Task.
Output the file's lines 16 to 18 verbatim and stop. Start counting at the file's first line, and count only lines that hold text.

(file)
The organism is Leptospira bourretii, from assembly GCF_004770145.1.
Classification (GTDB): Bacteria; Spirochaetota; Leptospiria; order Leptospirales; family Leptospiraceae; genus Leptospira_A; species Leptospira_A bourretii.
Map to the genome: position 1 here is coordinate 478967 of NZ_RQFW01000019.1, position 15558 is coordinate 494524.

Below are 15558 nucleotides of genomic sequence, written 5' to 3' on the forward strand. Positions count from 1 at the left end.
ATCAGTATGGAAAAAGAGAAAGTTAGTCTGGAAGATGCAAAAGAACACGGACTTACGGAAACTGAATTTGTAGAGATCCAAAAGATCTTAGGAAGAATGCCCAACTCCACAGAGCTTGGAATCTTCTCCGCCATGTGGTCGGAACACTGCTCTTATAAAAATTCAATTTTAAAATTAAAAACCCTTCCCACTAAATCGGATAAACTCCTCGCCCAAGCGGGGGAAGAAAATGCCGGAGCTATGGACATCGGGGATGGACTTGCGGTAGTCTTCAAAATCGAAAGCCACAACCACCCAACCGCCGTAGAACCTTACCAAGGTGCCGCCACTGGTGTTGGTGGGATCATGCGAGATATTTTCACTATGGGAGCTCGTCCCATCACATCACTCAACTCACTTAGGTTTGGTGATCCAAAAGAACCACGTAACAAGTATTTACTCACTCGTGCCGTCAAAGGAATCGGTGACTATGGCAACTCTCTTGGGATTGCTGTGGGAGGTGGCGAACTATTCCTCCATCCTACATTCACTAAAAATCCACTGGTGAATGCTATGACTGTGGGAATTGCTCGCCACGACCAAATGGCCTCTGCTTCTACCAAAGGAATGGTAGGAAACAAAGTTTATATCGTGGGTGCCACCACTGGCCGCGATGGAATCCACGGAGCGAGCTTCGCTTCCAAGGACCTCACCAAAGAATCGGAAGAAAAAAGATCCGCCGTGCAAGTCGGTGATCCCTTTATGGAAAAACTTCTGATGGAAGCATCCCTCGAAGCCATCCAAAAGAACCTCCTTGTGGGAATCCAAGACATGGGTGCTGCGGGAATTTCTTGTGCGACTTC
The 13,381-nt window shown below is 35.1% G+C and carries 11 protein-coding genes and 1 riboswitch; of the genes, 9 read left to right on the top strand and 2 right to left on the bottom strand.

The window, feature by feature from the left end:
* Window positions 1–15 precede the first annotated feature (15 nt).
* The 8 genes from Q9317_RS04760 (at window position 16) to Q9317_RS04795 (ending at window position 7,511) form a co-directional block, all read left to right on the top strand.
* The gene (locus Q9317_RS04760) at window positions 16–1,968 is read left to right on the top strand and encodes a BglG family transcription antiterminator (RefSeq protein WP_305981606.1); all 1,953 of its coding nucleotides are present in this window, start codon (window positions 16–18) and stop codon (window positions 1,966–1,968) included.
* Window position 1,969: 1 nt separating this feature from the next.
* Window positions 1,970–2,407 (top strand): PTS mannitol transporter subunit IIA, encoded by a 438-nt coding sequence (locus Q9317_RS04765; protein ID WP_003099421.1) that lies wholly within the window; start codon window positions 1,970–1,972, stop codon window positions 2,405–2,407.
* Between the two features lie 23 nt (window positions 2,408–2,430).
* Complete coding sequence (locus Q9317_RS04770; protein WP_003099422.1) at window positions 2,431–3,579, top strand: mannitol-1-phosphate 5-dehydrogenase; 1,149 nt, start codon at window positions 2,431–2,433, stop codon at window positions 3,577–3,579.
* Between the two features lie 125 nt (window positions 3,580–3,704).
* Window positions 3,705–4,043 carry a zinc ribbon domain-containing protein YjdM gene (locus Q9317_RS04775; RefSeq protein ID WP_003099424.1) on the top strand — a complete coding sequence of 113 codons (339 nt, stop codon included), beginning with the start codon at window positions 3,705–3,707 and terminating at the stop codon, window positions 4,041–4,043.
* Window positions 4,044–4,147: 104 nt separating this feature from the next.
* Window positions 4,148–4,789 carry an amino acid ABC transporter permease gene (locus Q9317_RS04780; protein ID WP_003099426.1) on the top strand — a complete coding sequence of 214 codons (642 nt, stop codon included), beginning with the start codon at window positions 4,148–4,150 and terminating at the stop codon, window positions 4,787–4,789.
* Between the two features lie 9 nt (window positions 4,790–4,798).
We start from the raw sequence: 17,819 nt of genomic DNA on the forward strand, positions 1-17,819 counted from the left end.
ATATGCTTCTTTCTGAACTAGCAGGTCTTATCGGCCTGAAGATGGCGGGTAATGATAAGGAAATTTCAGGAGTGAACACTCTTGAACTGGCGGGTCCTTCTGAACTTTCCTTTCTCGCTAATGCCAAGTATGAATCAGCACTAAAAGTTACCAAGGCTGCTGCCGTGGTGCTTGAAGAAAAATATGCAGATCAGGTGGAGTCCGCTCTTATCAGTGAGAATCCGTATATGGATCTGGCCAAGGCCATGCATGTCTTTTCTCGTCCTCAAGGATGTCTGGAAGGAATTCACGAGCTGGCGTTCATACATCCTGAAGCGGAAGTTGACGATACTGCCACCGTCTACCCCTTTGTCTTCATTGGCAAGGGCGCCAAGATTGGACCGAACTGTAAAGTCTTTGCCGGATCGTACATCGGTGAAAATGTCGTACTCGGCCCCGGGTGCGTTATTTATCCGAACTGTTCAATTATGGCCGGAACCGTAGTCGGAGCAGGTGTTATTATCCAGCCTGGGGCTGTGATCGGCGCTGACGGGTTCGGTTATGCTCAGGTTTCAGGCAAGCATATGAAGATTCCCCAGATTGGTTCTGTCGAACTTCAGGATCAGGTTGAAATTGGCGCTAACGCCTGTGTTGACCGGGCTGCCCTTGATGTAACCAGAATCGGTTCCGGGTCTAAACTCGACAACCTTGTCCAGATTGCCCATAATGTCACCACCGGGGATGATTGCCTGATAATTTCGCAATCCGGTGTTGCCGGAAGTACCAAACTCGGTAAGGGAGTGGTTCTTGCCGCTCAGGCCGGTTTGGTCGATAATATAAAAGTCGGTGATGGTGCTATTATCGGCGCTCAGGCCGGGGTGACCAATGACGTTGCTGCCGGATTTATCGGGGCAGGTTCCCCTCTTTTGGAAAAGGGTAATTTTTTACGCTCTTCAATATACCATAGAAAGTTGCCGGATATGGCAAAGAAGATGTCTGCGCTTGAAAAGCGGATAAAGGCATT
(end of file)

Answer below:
* Window positions 3,705–4,043 carry a zinc ribbon domain-containing protein YjdM gene (locus Q9317_RS04775; RefSeq protein ID WP_003099424.1) on the top strand — a complete coding sequence of 113 codons (339 nt, stop codon included), beginning with the start codon at window positions 3,705–3,707 and terminating at the stop codon, window positions 4,041–4,043.
* Window positions 4,044–4,147: 104 nt separating this feature from the next.
* Window positions 4,148–4,789 carry an amino acid ABC transporter permease gene (locus Q9317_RS04780; protein ID WP_003099426.1) on the top strand — a complete coding sequence of 214 codons (642 nt, stop codon included), beginning with the start codon at window positions 4,148–4,150 and terminating at the stop codon, window positions 4,787–4,789.